Scheherazade S. Rehman is a professor of international finance/business and international affairs at The George Washington University. You can visit her homepage here and follow her on Twitter @Prof_Rehman.
India is not, nor will it become a superpower for the foreseeable future. There… I said it upfront. Why would I do that? Especially given the fact that on most Indian streets there seems to be underlying buoyancy about a brighter and promising future that is thoroughly justified given the rapid growth rates over the past decade in all facets of the economy. India more than tripled its living standards (gross domestic product per capita) over the last decade with an economy that is currently valued at almost $2 trillion albeit with somewhat erratic growth rates ranging from 4 percent to 10 percent. It has a young populace (median age less than 25 in a population of 1.24 billion) that is destined to overtake China's population at some point in the mid-2020s. Poverty is significantly less than it was a decade ago, consumer demand is high despite a weak global economy, and foreign direct investment reached record levels ($47 billion) in 2010. India's growth rate, in 2011, when compared to other BRICs (Brazil, Russia, India, and China) was almost double that of Russia and almost three times that of Brazil, second only to China. The same is true of its ratio of both investments and savings as a percentage of GDP—India was higher than Brazil or Russia, second only to China on both counts. High savings and investments bode well for future growth. This current year was not a great one for India as growth rates have slowed, foreign investment dropped by 67 percent, and the symbolic elephant seems generally sluggish. Yet optimism still brews for the young, professionally-driven, entrepreneurial activity as India has significantly less state-owned enterprises, only 14 percent of national GDP, versus China's 30-plus percent. I have mentioned only but a few things that provide Indians with the hopes of a robust future. The problem is that the rapidly growing professional class is not representative of India. India is much more complex and in many cases more underdeveloped than meets the eye. For example, 47 percent of Indian children under the age of 3 or younger are malnourished and an estimated 40 percent of the world's severely malnourished children under age of 5 live in India. On these types of issues India is on par with Sub-Sahara Africa.
India is full of contradictions.
Here are but a few: Its fiscal house is in serious trouble with an almost 9 percent deficit as a percentage to GDP (which is more than 7 times that of China); about half of the Indian population is still employed in the agriculture sector versus manufacturing and industry; India's inflation and unemployment is the highest amongst the BRICs; its energy problems makes global headlines when 600 million people were in the dark due to blackouts; foreign investment is again uncertain as the exciting liberalization of the 1990s is but a distant memory; and anticorruption has taken a central stage as 99 percent of the people are angry at the 1 percent superrich and a bureaucracy that is seemingly hunkering down as opposed to reinventing itself to pursue dynamic reform. From the outside looking in, all of a sudden there seems to be a malaise over India's future. The country's big sweeping reforms seem to be moving in slow motion. These are but only a few of the numerous hurdles towards Indian superpower status. There is little doubt that India lags decades behind China in terms of not only development but also strategically positioning itself as an economic and geopolitical juggernaut.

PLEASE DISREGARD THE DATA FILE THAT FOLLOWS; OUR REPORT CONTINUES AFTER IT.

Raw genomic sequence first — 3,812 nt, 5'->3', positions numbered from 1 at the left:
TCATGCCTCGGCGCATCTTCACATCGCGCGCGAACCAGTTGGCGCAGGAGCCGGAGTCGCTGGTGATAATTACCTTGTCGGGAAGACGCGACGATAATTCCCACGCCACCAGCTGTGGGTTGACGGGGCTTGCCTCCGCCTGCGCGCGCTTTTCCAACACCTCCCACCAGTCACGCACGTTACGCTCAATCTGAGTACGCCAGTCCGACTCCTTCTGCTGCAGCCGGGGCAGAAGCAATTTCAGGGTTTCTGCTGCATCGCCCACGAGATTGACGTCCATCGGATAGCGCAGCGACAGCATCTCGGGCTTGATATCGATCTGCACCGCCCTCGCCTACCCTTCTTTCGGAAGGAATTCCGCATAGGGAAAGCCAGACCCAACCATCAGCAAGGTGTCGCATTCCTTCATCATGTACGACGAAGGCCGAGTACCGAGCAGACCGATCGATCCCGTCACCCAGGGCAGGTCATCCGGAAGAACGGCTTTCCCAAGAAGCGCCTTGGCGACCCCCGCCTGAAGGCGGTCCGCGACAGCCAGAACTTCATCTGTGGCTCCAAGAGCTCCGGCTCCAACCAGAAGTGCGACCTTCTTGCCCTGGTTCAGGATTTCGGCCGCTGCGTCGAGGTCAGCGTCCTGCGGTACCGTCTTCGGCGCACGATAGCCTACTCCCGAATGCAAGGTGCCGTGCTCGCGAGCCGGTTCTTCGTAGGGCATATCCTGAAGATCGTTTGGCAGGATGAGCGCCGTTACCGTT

Indians hope that the 2014 general elections will bring forth charismatic and dynamic leadership that will propel India into hyper drive surpassing China…this seems unlikely. China has the advantage of a centralized political leadership that is currently able to engineer and execute a 10 year economic, social, and political plan. India cannot. India is the world's largest democracy by populous and fractured politically by religion and class. Now enter stage left, Narendra Modi of the Bharatiya Janata Party. This ambitious and charismatic chief minister of the State of Gujarat is seeking to be India's next prime minister. He has the best economic track record amongst his peers but is commonly perceived as a Hindu nationalist with a political record that is severely tarnished. In 2002, as chief minister, he was seemingly deliberately slow in stopping Hindu mobs unleashing their wrath on Muslims when a train fire killed Hindu pilgrims. Over a 1,000 people died, mostly Muslims. No court found him guilty but he became a polarizing political figure. Even if the Bharatiya Janata Party does not achieve a victory in the 2014 general elections, Mr. Modi is likely to have hand in shaping India's political future. This may aggravate tensions for any new future Indian leadership, however, secular, whose task is already daunting as it will have to do far more than just keep the Indian economy floating—it will have to it make prosperous at a breakneck pace while juggling the myriad of basic social and human developmental issues.
A simple 900+ word blog is grossly inadequate to comprehensively debate the complexities of this mammoth of a country which houses one sixth of the world's population. Having said that my prognosis of India as a potential superpower is this: India is simply "big" and nuclear and is likely to remain, just like Russia, a "key swing state" and is not likely to develop into a power house anytime in the distant future.
This is the sixth of a series of articles on potential superpowers.
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